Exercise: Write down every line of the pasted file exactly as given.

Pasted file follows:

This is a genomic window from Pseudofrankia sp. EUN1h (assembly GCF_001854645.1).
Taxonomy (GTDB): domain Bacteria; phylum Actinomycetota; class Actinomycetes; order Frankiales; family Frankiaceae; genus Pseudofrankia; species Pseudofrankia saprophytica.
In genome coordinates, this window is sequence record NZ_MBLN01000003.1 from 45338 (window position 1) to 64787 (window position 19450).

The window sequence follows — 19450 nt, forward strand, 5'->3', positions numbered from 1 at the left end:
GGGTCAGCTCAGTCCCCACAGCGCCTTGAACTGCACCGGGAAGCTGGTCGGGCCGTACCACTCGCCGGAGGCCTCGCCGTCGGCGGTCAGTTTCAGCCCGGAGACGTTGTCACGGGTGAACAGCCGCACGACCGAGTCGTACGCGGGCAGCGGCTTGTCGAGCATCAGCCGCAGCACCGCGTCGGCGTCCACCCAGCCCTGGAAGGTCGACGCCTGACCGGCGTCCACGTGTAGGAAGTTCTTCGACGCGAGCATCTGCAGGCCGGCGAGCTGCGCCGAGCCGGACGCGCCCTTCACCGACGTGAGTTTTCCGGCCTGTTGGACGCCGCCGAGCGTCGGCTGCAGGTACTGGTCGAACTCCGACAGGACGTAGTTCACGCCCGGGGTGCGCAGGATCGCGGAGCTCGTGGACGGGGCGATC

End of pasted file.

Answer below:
This is a genomic window from Pseudofrankia sp. EUN1h (assembly GCF_001854645.1).
Taxonomy (GTDB): domain Bacteria; phylum Actinomycetota; class Actinomycetes; order Frankiales; family Frankiaceae; genus Pseudofrankia; species Pseudofrankia saprophytica.
In genome coordinates, this window is sequence record NZ_MBLN01000003.1 from 45338 (window position 1) to 64787 (window position 19450).

The window sequence follows — 19450 nt, forward strand, 5'->3', positions numbered from 1 at the left end:
GGGTCAGCTCAGTCCCCACAGCGCCTTGAACTGCACCGGGAAGCTGGTCGGGCCGTACCACTCGCCGGAGGCCTCGCCGTCGGCGGTCAGTTTCAGCCCGGAGACGTTGTCACGGGTGAACAGCCGCACGACCGAGTCGTACGCGGGCAGCGGCTTGTCGAGCATCAGCCGCAGCACCGCGTCGGCGTCCACCCAGCCCTGGAAGGTCGACGCCTGACCGGCGTCCACGTGTAGGAAGTTCTTCGACGCGAGCATCTGCAGGCCGGCGAGCTGCGCCGAGCCGGACGCGCCCTTCACCGACGTGAGTTTTCCGGCCTGTTGGACGCCGCCGAGCGTCGGCTGCAGGTACTGGTCGAACTCCGACAGGACGTAGTTCACGCCCGGGGTGCGCAGGATCGCGGAGCTCGTGGACGGGGCGATC